The project takes advantage of ash from a 2021 eruption on the Caribbean island of St. Vincent.
In 2021, La Soufrière volcano on the Caribbean island of Saint Vincent erupted.
Heavy volcanic ash blanketed much of the island, covering streets, yards, and farm fields. And it caused structural damage to thousands of homes.
Now people are using some of that volcanic ash to help rebuild.
“We looked at, well, how can we use this waste material to reduce some of the reconstruction cost?” says Andy Stofleth, executive director for the Caribbean region at SBP, a disaster recovery nonprofit.
His group is partnering with the government of Saint Vincent on a pilot project to manufacture concrete blocks made partly from volcanic ash.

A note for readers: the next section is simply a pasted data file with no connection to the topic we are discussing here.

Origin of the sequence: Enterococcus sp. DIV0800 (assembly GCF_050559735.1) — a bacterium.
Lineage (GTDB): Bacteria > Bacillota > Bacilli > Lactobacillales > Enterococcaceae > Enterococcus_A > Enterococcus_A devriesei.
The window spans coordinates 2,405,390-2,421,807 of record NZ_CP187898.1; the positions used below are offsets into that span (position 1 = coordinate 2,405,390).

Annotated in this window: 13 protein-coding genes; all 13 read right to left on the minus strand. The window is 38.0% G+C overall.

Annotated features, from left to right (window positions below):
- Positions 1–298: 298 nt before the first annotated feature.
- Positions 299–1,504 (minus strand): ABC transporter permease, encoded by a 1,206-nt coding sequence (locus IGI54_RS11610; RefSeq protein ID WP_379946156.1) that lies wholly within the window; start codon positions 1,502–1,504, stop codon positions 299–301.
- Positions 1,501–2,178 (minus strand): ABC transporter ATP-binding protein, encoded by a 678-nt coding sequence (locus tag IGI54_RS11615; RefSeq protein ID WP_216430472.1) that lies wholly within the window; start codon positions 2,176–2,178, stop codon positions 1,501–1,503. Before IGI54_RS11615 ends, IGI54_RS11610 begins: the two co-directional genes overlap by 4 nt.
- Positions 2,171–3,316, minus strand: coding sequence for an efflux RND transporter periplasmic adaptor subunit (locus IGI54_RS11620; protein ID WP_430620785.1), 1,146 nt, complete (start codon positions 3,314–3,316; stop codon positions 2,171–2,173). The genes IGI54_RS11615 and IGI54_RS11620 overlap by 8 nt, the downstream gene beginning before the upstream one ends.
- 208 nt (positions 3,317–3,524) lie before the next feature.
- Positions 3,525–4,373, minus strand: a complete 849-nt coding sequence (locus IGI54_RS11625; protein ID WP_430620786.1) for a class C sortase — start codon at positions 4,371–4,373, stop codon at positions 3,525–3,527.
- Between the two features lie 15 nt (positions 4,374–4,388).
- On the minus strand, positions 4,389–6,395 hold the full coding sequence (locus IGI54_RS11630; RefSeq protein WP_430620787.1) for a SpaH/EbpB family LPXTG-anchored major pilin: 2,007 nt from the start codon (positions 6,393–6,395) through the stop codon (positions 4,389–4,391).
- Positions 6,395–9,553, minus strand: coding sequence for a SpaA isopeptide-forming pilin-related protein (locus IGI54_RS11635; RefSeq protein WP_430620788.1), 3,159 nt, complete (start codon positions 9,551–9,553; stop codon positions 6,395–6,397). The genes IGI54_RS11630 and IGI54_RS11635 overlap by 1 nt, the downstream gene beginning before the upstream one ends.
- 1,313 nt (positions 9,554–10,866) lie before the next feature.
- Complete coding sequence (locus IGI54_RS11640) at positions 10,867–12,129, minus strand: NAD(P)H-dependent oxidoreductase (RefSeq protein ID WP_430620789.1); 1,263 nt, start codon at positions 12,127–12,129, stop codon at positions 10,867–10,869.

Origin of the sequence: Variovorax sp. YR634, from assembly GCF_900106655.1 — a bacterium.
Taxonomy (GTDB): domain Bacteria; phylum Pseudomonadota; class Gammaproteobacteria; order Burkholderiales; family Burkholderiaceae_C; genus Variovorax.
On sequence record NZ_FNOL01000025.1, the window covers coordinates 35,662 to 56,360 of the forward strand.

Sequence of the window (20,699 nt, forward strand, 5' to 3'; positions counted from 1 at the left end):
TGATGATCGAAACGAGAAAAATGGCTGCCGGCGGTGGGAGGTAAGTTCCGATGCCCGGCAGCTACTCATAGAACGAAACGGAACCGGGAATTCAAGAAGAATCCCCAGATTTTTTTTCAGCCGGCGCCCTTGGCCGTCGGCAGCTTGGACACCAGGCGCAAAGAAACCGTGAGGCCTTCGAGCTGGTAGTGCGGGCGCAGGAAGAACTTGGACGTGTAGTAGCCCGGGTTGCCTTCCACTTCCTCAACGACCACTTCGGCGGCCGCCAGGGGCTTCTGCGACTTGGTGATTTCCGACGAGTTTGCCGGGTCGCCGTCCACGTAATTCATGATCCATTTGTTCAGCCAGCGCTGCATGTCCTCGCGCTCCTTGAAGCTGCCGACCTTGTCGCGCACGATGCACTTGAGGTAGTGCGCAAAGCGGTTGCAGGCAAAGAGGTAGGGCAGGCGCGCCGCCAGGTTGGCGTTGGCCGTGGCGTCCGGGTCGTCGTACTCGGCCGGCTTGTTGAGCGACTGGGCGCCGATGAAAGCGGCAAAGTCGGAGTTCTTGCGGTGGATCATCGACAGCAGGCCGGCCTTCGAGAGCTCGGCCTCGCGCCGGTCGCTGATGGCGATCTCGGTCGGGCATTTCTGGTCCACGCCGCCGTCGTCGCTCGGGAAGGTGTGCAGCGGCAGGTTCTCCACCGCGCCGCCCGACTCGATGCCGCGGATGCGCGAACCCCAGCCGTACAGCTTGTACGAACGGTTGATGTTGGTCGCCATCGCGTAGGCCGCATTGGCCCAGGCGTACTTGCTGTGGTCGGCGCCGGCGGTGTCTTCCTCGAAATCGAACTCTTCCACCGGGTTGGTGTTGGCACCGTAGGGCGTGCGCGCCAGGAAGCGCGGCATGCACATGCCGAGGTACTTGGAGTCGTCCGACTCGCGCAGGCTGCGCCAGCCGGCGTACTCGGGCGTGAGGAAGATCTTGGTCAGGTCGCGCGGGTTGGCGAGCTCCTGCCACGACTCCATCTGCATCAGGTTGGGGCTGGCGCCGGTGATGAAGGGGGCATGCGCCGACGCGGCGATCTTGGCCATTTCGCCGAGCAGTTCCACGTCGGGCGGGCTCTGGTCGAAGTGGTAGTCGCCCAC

Typical concrete is made using cement in a process that generates a lot of carbon pollution.
The concrete that Stofleth’s group developed requires 15% less cement. And it’s cheaper because it uses locally abundant waste material instead.
“By building something small-scale and local, using a resource that’s readily available … we’re reducing transportation costs, we’re reducing emissions,” Stofleth says.
So he says it could be an affordable and sustainable approach to rebuilding communities damaged by volcanic eruptions.
July 21, 2023
Originally published by Yale Climate Connections